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Tuesday, November 11, 2008

Time to give race a respite

By Dennis Byrne
Chicago Tribune

A young black woman looked up at my white face from where she was seated in the classroom and said, "Yeah, right."

I was teaching a class of students studying for their high school general equivalency diploma, and said they could be anything they wanted, that it took perseverance, courage, blah and blah. The young woman looked up and said, to the general amusement of the mostly black class, "Yeah, right; I'll be the state attorney general."

The state was Georgia, the city was Athens—deep in the heart of the old South—and the year was 1967. Boycotts, fire hoses, freedom marches and other events of the civil rights movement weren't history then; they were everyday news. The South was reeling from a national frontal attack on a century of legalized and institutionalized racism. The civil rights movement had started a decade before, but deep, abiding racism remained. The student was right; she had no chance of becoming the Georgia attorney general. Then.

Now, four decades later, that same state gave our first African-American president elect, Barack Obama, 47 percent of its popular vote, not enough to win its 15 electoral delegates, but unthinkable back then.

Much has changed in those four decades, and Americans can be justifiably proud of what they have accomplished. Obama has been elected to the highest and most powerful office—in the public or private sector—in America, if not the world.

This towering achievement begs us to honestly and humbly reconsider affirmative action.

Obama achieved this campaign victory on his own merits, without any racial set-asides or goals to "level the playing field" among the many ambitious, talented and resourceful white politicians who coveted the job. Obama's win is more than a powerful symbol; it is reality. A reality that the many affirmative action programs—too many to count at all levels of government, business and education—must now acknowledge. If there is anything that challenges the national unity that Obama seeks, you need to include the mandated, favored treatment of certain races and ethnic groups given in hiring, promotion, college admissions and contracts.

Affirmative action has strayed far from what President John F. Kennedy intended when in 1961 he issued an executive order requiring all federal contractors to "take affirmative action to ensure that applicants are employed, and employees are treated during their employment, without regard to race, creed, color or national origin." It was a mandate to be energetically non-discriminatory.

President Lyndon B. Johnson expanded on Kennedy's "colorblind" approach when he said, "You do not take a person who, for years, has been hobbled by chains and liberate him, bring him up to the starting line of a race and say, 'You are free to compete with all the others,' and still justly believe that you have been completely fair." Whatever you may think of the merits of the policy, it was indisputably a mandate to favor some over others.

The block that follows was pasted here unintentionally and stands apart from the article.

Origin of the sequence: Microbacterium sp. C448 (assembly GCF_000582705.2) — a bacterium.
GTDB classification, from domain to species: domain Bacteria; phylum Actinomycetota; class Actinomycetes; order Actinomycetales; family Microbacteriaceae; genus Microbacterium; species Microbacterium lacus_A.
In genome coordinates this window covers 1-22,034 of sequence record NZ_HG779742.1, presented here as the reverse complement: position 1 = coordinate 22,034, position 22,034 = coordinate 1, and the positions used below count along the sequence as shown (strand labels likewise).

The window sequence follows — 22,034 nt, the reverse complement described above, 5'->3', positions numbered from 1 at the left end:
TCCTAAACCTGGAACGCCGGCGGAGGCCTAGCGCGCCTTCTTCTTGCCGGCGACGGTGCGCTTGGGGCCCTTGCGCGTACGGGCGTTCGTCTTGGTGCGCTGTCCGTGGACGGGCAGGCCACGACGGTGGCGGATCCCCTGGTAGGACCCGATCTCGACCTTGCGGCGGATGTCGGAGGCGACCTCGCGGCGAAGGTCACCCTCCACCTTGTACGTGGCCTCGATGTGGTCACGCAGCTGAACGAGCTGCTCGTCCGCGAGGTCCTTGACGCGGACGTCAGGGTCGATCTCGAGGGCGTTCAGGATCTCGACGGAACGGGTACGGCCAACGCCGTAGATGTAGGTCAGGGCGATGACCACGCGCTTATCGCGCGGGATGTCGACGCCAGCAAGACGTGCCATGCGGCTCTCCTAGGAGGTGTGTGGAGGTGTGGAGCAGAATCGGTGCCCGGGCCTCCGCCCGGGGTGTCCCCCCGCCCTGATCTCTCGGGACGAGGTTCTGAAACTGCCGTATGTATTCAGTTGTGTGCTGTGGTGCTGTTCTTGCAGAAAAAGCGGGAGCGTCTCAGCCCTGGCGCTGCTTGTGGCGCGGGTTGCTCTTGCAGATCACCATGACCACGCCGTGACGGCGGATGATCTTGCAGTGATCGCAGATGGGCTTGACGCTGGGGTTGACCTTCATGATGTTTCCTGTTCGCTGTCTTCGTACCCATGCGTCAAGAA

Racial discrimination still can be found in America, but the appropriate follow-up question that eventually cannot be ignored is: For how long is discrimination against one race required to compensate for past levels of discrimination against another? Don't kid anyone: The many who have patiently stood in line while others have been escorted to the front, even though they may not have directly felt the sting of discrimination, is a source of deep animosity that stands in the way of the kind of racial reconciliation that Obama seeks. So are the battalions of affirmative action and race consciousness enforcers who have engineered a good living by spotting, exaggerating and "remediating" racial tensions where few or none exist.

This is not to say that Obama's election has ushered in an Eden unsullied by lingering, even persistent racism. And it might be a fool's quest to urge a rational and calm re-examination of the pros and cons of affirmative action as it now exists when a black president and a Democratic Congress have been swept into office.

But if not now, when? If we want a frank and honest discussion on race and whether affirmative action should be returned to its original race-neutral intent, isn't it appropriate to consider modifications to the programs to reflect current realities? And to weigh whether class, cultural and economic circumstances are holding back more African-Americans now than racial hatreds?

Is affirmative action to forever continue in its now constituted and overreaching form, which even Johnson would not recognize? How do we know when the kind of legalized racial imbalances imposed by some affirmative action programs are no longer required? If one of the signs that we should be moving in that direction isn't the election of an African-American president, then what is?

3 comments:

Stephen Schade said...

Mr. Byrne:

Rev. Wright may be a loose cannon, but he did make an important point. Just because Tiger Woods and Barack Obama have reached the pinnacle of success does not mean that average blacks have it easy.

Affirmative action does not compensate for past discrimination, it prevents present injustice. Until people with black names get the same number of inteviews, it will be required.

Kramer said...

"Obama's win is more than a powerful symbol"
wait, I thought you said his election was based on his "aura". So now that all of us brain washed idiots have elected Obama, it's time to focus on your Oberweisian version of social inequality instead of our bankrupt economy. Way to make your self look and sound meaningless once again.

Anonymous said...

How long, oh, Lord, how long must we make reparations for sins we didn't commit?

Margaret